Bernie Sanders, down by double digits in the polls, made his final pitch to South Carolina voters Friday on why they should choose him over Hillary Clinton in Saturday’s Democratic presidential primary.
Speaking before a small but enthusiastic crowd at Claflin University, an historically black institution, a hoarse-voiced Sanders acknowledged that he’s playing catch-up in South Carolina, a state where he trails by an average of 24 points in recent polls.
“When we came here in South Carolina, we knew very few people; that’s the simple truth,” he said. “And the very first polls ... had us at like 5 percent, 7 percent. In the last nine months, we have come a very long way because of your support, and we appreciate it very much.”
About an hour before Sanders spoke at Claflin, Hillary Clinton, his rival for the Democratic nomination, held her own get-out-the-vote event across the street at South Carolina State University, another historically black school.
Sanders took a jab at the former secretary of state, saying that she supported former President Bill Clinton’s overhaul of the nation’s welfare system when she was first lady.
“The idea behind it was poor people were ripping of the welfare system,” he said. “The end result of that legislation was that extreme poverty – I’m talking about the poorest of the poor. I’m talking about children who are hungry – the rates doubled because of that legislation. I vigorously opposed that legislation. Secretary Clinton supported that legislation, and that’s an important difference between us.”
South Carolina’s historically black colleges and universities, or HBCUs, have been a battleground for the Sanders and Clinton campaigns ahead of Saturday’s primary.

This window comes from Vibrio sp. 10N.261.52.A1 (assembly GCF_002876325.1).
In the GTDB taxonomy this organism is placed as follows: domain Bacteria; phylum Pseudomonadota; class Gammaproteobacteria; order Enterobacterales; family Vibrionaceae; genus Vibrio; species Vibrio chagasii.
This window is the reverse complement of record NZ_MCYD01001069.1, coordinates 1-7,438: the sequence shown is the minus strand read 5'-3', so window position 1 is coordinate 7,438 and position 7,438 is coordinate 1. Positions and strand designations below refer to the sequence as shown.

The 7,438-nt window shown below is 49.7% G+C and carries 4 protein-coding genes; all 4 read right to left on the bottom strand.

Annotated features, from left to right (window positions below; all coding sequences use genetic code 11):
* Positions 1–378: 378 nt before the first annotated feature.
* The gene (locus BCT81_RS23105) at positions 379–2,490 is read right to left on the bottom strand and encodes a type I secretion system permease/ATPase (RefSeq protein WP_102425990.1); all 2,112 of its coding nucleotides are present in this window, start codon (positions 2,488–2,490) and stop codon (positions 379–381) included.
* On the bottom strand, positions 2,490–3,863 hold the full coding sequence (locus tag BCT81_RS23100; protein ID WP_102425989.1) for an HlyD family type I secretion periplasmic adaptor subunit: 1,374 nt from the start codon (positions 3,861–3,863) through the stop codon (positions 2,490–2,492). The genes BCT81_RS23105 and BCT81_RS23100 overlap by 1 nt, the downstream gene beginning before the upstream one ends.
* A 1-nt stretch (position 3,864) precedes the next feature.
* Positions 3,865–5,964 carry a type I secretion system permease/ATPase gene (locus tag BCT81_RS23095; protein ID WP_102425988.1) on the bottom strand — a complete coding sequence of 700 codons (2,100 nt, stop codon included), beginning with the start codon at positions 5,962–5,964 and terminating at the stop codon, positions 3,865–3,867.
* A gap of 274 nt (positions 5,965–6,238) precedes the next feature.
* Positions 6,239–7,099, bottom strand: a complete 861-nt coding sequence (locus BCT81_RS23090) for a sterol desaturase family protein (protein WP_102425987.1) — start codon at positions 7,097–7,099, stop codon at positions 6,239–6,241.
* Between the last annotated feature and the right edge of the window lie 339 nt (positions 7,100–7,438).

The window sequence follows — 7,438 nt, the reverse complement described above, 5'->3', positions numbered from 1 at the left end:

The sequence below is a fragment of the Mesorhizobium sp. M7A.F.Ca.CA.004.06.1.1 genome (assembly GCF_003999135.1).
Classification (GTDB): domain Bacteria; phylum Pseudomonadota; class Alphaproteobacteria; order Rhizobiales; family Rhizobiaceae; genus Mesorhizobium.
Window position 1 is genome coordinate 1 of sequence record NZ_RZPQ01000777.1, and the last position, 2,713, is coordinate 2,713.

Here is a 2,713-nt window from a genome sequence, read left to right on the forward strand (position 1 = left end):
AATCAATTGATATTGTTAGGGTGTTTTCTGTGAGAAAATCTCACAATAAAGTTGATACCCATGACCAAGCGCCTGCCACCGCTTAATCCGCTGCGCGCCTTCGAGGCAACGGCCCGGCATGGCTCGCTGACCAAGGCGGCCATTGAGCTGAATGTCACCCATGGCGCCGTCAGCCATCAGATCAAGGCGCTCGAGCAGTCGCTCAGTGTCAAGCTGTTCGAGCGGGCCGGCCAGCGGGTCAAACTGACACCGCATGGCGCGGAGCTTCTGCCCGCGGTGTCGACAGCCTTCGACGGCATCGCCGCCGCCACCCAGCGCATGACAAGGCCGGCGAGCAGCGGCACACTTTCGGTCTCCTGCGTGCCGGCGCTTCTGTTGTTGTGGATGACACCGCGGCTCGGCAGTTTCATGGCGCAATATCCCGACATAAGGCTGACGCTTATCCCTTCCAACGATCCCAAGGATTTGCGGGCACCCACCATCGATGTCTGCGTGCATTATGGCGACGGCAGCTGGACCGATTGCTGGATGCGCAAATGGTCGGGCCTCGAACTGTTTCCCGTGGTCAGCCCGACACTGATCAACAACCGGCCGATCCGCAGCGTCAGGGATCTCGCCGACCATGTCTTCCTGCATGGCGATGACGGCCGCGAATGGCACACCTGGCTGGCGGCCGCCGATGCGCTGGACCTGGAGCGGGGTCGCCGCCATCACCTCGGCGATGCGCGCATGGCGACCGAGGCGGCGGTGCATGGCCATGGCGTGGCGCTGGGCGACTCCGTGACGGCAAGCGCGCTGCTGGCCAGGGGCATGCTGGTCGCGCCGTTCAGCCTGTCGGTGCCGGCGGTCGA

Sanders, a self-described Democratic socialist, was hoping that large numbers of young minority students would flock to his political platform, which includes free tuition for students at public colleges, efforts to stem income inequality and increased scrutiny of Wall Street financial institutions.
But Sanders has apparently been unable to make a significant dent in Clinton’s support among the state’s African-American voters, who accounted for 55 percent of the Democratic electorate eight years ago.
An Emerson poll showed Clinton with the backing of 71 percent of African Americans surveyed, compared with 25 percent for Sanders.
“He was absolutely not known by black voters,” said Scott Huffmon, a Winthrop University political science professor. “They are faithful Democrats. He wasn’t even a Democrat. He was alien to them.”
Kevin Alexander Gray, a South Carolina activist and author of “Waiting for Lightning to Strike: The Fundamentals of Black Politics,” said some of Sanders’ wounds were self-inflicted.
“Sanders had been in Congress for 30 years, but hasn’t developed meaningful relationships with many black elected officials,” Gray said. “The way he’s approached South Carolina is largely to bring in outside black, northern intellectuals…. This isn’t a serious bottom-up strategy to get to where people in the community really are.”
Still, Sanders said this week that he wasn’t giving up on South Carolina, despite his sporadic presence in the state.
He relied on a handful of surrogates, including his wife, Jane Sanders, to speak on his behalf. Rapper Killer Mike stumped for Sanders at black barber and beauty shops in Columbia on Friday.
The independent senator from Vermont won’t be in South Carolina when the polls close. He’ll be campaigning in Rochester, Minn., ahead of that state’s March 1 Democratic caucus. Minnesota is one of 13 states and U.S. territories to hold primaries on March 1.
Sanders’ long odds in the Palmetto State didn’t dampen the enthusiasm of some Claflin students who attended Friday’s rally.
“I’m just feeling the energy right now,” said Natasha Coleman, 23, a Claflin criminal justice major. “He’s coming to an HBCU, supporting us – he’s getting young people involved.”
Briana Williams, a 20-year-old Claflin psychology major from Sumter, S.C., said, “I like Bernie,” but she added: “South Carolina is history.”